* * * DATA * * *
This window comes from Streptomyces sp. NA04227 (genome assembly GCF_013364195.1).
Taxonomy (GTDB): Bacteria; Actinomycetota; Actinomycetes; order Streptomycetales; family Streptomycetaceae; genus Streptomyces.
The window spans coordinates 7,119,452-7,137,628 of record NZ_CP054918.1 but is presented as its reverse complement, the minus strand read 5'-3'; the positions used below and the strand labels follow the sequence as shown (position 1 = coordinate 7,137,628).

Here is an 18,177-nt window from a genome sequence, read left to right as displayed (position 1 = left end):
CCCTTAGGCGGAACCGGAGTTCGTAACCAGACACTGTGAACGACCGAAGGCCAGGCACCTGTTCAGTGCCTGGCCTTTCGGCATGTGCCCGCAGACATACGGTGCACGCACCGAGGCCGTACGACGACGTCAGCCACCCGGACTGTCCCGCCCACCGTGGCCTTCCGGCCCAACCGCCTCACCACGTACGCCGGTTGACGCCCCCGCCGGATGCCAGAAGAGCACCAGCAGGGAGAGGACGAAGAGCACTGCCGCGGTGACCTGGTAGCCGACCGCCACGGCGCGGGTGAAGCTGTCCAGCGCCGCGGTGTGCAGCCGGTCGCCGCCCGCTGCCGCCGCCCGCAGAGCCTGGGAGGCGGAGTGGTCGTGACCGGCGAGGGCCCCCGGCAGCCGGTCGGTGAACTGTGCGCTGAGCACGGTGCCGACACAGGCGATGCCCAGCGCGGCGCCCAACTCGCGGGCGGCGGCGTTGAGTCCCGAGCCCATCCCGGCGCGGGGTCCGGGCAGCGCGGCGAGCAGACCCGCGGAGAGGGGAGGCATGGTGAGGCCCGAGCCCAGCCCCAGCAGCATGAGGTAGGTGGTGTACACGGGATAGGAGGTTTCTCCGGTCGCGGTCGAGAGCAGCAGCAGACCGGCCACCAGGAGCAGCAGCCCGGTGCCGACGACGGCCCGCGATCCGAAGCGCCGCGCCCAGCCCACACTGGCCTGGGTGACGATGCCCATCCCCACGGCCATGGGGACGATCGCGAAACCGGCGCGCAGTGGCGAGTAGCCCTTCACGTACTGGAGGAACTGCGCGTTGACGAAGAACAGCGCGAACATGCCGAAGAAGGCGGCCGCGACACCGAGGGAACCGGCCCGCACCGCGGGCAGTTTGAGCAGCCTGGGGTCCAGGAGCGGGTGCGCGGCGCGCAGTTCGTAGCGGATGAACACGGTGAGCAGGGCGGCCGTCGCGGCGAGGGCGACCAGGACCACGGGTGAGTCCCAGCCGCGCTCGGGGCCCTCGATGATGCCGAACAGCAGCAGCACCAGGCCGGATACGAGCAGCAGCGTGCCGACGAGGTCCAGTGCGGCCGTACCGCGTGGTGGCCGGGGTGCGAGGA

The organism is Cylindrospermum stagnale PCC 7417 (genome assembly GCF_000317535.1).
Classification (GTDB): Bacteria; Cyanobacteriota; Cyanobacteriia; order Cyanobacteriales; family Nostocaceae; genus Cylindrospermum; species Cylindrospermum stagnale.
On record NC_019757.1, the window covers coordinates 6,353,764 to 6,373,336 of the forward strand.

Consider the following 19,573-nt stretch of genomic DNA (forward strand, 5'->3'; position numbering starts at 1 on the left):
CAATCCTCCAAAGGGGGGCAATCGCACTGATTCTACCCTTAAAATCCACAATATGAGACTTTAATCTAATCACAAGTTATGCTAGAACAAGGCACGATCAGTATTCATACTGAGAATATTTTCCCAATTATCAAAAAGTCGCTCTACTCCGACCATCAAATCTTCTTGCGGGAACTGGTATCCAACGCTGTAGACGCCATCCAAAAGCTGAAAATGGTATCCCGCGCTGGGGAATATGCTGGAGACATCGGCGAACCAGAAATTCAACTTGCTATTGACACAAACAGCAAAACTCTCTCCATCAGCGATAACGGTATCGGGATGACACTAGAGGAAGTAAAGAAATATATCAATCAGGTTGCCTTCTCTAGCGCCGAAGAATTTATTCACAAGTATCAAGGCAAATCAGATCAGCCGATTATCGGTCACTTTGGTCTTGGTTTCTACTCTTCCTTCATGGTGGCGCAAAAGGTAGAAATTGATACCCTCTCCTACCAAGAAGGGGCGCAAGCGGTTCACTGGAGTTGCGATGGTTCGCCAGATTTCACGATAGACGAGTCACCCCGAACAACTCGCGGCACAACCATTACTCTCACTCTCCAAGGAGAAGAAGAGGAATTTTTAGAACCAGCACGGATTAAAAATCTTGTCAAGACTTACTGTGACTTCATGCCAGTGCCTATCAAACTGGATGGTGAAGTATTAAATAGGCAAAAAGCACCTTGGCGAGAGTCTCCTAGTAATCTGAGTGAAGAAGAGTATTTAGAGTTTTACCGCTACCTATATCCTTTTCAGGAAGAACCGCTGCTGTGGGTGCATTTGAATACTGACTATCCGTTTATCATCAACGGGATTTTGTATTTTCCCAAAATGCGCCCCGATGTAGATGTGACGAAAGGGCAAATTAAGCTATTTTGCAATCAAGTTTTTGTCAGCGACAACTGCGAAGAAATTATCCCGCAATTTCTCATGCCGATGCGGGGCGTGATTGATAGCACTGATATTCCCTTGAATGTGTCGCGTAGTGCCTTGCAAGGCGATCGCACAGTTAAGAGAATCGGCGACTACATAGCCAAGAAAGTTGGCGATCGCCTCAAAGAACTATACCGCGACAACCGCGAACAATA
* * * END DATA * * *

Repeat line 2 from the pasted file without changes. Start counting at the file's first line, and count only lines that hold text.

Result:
Taxonomy (GTDB): Bacteria; Actinomycetota; Actinomycetes; order Streptomycetales; family Streptomycetaceae; genus Streptomyces.